Georgia and Azerbaijan, two former Soviet republics that rely heavily on northern neighbor Russia for energy, could power themselves independently by 2012, energy giant BP said on July 21. Natural gas flow from the massive Caspian Sea Shah Deniz field "should be sufficient to satisfy the domestic needs of Azerbaijan and Georgia" from 2012, David Woodward, the CEO of BP in Azerbaijan said.
Georgia in particular has accused Russia of using Tbilisi's dependence on Russian gas as a tool for political pressure and has set diversification to other suppliers as a top government priority. BP this month launched the $4 billion U.S.-backed Baku-Tbilisi-Ceyhan (BTC) oil pipeline that avoids Russian territory by delivering Caspian oil directly to Turkey's Mediterranean coast through Azerbaijan and Georgia. The company and a consortium of Western investors also plan to complete the South Caucasus gas pipeline (SCP) that will traverse Azerbaijan and Georgia to terminate in Turkey, by the end of September.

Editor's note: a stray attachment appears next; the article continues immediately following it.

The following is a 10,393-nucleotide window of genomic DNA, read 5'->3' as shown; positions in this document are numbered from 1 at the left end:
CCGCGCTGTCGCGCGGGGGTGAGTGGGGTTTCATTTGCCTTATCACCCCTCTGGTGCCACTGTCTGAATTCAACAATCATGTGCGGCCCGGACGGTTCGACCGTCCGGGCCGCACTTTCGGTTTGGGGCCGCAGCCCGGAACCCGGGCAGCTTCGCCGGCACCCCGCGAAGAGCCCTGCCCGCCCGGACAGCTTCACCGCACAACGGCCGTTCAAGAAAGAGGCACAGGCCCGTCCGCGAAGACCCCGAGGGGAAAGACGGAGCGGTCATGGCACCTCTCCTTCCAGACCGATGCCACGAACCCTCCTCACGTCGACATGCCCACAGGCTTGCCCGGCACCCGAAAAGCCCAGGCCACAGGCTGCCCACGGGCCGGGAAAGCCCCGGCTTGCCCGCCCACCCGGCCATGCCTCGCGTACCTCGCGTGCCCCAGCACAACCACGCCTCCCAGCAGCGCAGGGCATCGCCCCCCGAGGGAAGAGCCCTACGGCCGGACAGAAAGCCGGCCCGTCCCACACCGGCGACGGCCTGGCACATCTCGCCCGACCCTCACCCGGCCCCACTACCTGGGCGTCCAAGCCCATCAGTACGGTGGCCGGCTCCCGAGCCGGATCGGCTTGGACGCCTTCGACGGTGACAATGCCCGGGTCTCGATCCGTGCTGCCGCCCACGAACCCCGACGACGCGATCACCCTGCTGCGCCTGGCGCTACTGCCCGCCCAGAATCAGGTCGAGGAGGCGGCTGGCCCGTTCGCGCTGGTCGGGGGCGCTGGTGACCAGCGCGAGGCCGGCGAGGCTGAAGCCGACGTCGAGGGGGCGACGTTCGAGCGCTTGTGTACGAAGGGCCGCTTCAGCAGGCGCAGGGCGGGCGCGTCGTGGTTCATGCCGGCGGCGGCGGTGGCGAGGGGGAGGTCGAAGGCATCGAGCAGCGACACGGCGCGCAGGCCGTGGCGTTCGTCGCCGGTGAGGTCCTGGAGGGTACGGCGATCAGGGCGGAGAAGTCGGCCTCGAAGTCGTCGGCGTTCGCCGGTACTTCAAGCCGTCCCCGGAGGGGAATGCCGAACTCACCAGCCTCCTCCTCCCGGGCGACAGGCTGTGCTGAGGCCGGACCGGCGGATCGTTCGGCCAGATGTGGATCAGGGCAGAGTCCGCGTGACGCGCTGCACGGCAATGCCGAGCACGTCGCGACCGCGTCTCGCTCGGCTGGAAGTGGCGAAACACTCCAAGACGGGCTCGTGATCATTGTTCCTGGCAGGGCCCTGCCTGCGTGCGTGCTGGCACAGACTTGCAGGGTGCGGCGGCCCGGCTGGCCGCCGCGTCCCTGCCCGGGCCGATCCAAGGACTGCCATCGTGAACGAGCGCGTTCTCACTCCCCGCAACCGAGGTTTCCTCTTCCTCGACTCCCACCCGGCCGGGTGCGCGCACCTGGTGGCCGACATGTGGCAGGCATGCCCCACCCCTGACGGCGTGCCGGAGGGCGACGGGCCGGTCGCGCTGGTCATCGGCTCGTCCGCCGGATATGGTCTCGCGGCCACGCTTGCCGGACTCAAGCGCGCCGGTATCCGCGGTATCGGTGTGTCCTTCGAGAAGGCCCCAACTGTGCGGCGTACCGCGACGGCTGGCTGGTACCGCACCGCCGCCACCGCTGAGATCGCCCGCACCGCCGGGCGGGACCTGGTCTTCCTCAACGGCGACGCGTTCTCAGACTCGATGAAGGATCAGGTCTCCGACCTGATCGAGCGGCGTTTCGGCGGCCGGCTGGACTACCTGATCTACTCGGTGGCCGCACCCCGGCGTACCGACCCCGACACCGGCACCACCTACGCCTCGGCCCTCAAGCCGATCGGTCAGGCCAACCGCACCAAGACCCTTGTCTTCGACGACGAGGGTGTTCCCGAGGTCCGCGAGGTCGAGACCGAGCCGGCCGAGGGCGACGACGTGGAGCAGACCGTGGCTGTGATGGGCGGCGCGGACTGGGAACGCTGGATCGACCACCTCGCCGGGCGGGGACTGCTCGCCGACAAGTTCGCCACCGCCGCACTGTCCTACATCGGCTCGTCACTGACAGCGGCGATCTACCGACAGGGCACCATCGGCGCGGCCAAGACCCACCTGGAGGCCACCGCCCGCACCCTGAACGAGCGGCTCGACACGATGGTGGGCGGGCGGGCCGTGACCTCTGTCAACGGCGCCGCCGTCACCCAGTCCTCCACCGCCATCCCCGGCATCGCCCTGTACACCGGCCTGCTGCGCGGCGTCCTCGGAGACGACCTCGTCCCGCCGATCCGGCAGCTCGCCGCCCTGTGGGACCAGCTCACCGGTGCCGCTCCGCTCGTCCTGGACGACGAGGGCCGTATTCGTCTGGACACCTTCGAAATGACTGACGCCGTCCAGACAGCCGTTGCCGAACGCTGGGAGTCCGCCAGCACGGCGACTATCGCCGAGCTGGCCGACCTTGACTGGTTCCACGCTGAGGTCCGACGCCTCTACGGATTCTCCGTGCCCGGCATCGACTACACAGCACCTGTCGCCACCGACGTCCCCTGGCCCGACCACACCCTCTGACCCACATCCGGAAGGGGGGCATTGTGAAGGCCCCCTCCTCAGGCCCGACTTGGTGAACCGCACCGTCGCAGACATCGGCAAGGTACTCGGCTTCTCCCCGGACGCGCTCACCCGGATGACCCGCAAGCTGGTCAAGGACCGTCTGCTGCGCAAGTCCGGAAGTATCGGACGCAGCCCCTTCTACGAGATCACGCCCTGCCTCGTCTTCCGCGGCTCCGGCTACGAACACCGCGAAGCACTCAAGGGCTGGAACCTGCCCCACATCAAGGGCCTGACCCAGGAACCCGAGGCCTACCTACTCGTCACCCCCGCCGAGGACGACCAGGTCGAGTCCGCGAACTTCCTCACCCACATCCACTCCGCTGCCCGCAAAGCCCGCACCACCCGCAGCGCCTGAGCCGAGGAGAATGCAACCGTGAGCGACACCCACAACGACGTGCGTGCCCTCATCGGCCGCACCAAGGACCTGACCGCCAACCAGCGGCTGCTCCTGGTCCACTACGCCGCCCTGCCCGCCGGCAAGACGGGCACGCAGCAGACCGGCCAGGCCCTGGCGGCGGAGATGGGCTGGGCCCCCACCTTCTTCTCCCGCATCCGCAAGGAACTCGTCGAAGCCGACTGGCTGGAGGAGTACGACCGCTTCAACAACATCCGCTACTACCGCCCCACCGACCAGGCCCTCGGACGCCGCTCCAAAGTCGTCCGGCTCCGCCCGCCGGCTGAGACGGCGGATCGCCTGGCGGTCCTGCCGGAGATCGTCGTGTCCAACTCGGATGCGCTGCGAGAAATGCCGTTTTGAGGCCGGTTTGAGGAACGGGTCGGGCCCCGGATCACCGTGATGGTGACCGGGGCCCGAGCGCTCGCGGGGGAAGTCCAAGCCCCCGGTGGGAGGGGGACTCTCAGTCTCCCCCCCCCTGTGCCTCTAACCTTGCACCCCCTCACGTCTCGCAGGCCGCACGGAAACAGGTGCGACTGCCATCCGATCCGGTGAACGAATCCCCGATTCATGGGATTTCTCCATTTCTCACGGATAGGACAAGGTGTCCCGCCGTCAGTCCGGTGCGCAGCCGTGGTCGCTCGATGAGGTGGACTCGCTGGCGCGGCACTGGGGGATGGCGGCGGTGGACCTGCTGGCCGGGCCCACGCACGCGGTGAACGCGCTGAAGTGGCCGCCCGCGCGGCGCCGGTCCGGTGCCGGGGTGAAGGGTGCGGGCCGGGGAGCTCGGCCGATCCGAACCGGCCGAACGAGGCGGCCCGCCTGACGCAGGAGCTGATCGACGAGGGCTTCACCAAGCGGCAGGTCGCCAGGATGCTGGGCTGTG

Woodward said continued development of Shah Deniz would allow Georgia and Azerbaijan to wean themselves off of Russian gas early in the next decade through the SCP project, if they choose to do so.
Copyright Agence France-Presse, 2006